This approach is a major violation of Mathison’s comments in regard to the trumpets. In his comments on the trumpets (Age, 671f), Mathison links the blowing of the previous six trumpets to the events surrounding and leading up to the fall of Jerusalem in AD 70. He is clear and unambiguous on this. So, we are to believe that the six trumpets were all fulfilled in the first century, in the Jewish War of 66-70. But, we are to believe that the seventh trumpet has not yet sounded, and will not sound until the end of human history. This in spite of the fact that Mathison tell us that in fact, the seventh did sound in the fall of Jerusalem (Revelation 11:15f), when the kingdoms of this world became the kingdoms of our God!
So, Mathison inserts a gap of so far 2000 years between the sixth trumpet and the seventh (shades of millennialism!), in Revelation 10. However, he then affirms that the seventh trumpet was blown in AD 70 (Revelation 11:15f– thus affirming that the resurrection is past). This is the nature of Mathison’s confused theology. You simply cannot logically affirm the fulfillment of the seventh trump and then turn around and say it has not yet blown. Let me note now Mathison’s glaring self contradictions in regard to Daniel 12 and the resurrection.
Mathison claims that the resurrection of Daniel 12:2 will occur at the end of human history. As just seen, he says that Daniel will be fulfilled at the sounding of the seventh trumpet in Revelation 10:6f, So, per Mathison, Daniel 12 foretold the “end of time” resurrection of the dead. Oh, but wait, Mathison believes, as just seen, that Revelation 10:6f was fulfilled in AD 70! And that is not all.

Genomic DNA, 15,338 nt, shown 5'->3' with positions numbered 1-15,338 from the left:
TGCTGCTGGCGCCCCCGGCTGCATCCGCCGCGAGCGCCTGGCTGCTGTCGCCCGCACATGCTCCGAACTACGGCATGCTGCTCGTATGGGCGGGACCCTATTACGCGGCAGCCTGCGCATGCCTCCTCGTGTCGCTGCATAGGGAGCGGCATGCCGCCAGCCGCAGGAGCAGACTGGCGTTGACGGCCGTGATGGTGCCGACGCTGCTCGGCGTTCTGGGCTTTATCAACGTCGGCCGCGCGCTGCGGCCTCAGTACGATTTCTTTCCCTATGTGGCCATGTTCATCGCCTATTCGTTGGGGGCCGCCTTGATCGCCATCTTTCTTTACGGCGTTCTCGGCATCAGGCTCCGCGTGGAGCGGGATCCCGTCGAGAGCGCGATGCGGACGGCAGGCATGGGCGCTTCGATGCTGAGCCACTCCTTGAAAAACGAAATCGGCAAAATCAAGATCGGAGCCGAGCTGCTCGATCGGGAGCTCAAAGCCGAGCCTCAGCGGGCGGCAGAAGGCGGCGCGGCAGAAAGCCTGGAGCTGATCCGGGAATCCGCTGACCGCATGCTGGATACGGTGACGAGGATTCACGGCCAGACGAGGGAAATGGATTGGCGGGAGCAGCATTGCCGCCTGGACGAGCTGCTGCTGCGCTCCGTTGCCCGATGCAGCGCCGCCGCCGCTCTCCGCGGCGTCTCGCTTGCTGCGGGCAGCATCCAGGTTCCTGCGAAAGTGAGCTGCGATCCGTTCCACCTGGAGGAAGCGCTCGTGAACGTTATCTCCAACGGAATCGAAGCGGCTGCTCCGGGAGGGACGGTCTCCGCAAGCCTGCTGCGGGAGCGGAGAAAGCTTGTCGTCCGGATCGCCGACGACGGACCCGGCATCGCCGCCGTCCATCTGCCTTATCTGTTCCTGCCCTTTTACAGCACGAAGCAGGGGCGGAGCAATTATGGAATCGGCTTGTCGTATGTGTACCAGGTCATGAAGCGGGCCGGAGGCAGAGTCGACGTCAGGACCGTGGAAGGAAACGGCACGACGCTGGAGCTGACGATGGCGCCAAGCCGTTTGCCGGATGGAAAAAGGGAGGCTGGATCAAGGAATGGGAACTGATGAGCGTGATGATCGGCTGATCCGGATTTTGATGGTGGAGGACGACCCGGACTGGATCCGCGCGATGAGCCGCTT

Mathison comments on the New Creation and Revelation 22:10: “Do not seal up the words of the prophecy of this book, for the time is near” (v. 10. The words here are in direct contrast to the words spoken by the angel to Daniel: ‘But you, Daniel, shut up the words and seal the book, until the time of the end” (Daniel 12:4). At the time John writes, the time of the end has drawn near” (2009, 695).
On the one hand, Mathison tells us that Daniel 12 foretold “the time of the end,” the “end of time” resurrection.
On the other hand, Mathison tells us that “the time of the end” (which is the time of the resurrection), foretold by Daniel was near when John wrote Revelation.
No amount of verbiage can mitigate these self-contradictory positions. Mathison affirms that the fulfillment of Daniel had drawn near when John wrote, and then he affirms that Daniel will not be fulfilled until the end of time! Which is it? It most assuredly cannot be both.
To affirm that the fulfillment of Daniel was near is to affirm that the resurrection of Revelation 20– at the end of the millennium– was near. This is irrefutably true.